The impact of unplanned school closure on children’s social contact

Gaining control of an infectious disease outbreak can require making difficult decisions, particularly when infections are human-to-human transmissible. Children are often in close physical proximity at school, have less-than-perfect hygiene behaviours and have low prior immunity to many infections. For this reason, school closures are often proposed as one way of delaying the spread of infection. There is evidence to suggest that social contacts should reduce when schools are closed. For example, it has been reported that students have contact with fewer people during weekends and that the number of contacts children have with others approximately halves during the holidays. Several studies have also examined illness transmission rates during planned school closures, reporting a reduction in illness during school holidays and teacher strikes.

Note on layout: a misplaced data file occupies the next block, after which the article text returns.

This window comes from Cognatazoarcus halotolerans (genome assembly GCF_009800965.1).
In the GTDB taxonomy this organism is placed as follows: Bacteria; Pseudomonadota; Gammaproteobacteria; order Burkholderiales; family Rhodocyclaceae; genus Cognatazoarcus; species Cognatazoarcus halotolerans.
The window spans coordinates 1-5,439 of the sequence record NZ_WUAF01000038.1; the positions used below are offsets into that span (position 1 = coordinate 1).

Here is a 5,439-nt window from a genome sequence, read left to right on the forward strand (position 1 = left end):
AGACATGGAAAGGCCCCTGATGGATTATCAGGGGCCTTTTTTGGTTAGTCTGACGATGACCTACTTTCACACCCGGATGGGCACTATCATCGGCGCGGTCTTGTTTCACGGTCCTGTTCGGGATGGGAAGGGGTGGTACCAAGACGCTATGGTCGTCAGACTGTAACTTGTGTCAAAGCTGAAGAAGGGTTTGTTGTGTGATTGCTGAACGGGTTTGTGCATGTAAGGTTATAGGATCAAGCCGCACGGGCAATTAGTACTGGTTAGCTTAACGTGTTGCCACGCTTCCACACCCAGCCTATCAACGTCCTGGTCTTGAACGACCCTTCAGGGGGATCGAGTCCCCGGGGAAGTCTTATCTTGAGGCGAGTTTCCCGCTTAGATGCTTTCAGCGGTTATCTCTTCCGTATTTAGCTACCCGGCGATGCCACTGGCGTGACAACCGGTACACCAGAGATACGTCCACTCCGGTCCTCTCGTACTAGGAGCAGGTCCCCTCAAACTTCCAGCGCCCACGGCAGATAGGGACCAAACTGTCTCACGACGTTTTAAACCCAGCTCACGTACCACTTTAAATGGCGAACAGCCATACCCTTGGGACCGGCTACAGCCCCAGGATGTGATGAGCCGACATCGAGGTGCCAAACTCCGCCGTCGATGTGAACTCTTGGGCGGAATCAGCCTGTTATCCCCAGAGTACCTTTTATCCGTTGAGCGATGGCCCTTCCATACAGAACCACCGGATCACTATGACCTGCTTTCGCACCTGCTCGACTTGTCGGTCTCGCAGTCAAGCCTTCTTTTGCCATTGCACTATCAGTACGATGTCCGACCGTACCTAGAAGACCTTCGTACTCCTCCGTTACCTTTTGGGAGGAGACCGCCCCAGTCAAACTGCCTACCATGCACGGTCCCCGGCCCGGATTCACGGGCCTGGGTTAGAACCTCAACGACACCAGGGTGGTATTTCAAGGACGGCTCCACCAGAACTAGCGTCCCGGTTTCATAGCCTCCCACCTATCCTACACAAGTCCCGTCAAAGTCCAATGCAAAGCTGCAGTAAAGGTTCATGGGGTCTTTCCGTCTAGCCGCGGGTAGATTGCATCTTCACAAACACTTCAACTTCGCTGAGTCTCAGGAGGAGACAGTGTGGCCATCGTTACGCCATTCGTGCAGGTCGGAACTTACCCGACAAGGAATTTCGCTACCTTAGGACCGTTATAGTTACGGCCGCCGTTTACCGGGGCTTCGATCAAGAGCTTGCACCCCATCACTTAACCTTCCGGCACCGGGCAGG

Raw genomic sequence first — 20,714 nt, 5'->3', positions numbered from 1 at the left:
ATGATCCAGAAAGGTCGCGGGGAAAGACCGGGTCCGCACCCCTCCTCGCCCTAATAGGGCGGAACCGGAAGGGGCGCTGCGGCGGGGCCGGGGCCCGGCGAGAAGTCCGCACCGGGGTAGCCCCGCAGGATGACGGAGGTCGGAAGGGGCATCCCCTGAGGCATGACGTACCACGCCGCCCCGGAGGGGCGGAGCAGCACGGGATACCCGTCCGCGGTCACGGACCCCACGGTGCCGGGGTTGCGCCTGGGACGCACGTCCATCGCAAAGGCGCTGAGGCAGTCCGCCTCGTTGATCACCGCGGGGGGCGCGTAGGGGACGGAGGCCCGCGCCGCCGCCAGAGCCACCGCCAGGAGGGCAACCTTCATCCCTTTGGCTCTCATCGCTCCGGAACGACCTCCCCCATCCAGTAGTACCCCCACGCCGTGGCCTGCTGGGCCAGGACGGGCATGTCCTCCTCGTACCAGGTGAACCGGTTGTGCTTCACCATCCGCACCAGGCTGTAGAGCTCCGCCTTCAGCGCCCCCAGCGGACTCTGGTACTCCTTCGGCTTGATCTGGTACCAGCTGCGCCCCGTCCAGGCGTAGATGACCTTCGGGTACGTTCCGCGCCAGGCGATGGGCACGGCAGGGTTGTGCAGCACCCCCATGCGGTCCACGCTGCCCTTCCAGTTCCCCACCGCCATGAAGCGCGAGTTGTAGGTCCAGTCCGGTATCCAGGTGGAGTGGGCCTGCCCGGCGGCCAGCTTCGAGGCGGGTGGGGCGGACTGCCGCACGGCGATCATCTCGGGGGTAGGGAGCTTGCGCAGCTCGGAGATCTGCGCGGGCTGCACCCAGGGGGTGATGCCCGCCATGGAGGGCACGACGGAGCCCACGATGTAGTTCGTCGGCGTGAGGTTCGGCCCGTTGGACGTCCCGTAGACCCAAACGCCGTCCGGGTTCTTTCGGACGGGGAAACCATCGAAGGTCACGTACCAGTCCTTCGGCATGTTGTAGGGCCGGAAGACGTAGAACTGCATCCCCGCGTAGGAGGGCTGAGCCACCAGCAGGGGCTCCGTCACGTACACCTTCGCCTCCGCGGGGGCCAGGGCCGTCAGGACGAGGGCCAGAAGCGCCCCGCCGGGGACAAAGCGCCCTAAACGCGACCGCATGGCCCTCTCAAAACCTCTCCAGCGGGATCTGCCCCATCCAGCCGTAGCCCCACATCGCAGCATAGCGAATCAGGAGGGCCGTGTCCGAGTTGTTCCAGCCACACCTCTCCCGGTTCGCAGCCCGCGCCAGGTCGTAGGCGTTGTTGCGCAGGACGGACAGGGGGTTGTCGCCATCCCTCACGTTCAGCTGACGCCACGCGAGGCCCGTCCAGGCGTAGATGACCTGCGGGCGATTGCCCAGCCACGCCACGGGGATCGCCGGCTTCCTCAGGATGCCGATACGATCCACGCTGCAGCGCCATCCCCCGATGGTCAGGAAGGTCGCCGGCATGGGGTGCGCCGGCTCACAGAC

About Giorgio Bertini

Research Professor. Founder Director at Learning Change Project - Research on society, culture, art, neuroscience, cognition, critical thinking, intelligence, creativity, autopoiesis, self-organization, rhizomes, complexity, systems, networks, leadership, sustainability, thinkers, futures ++
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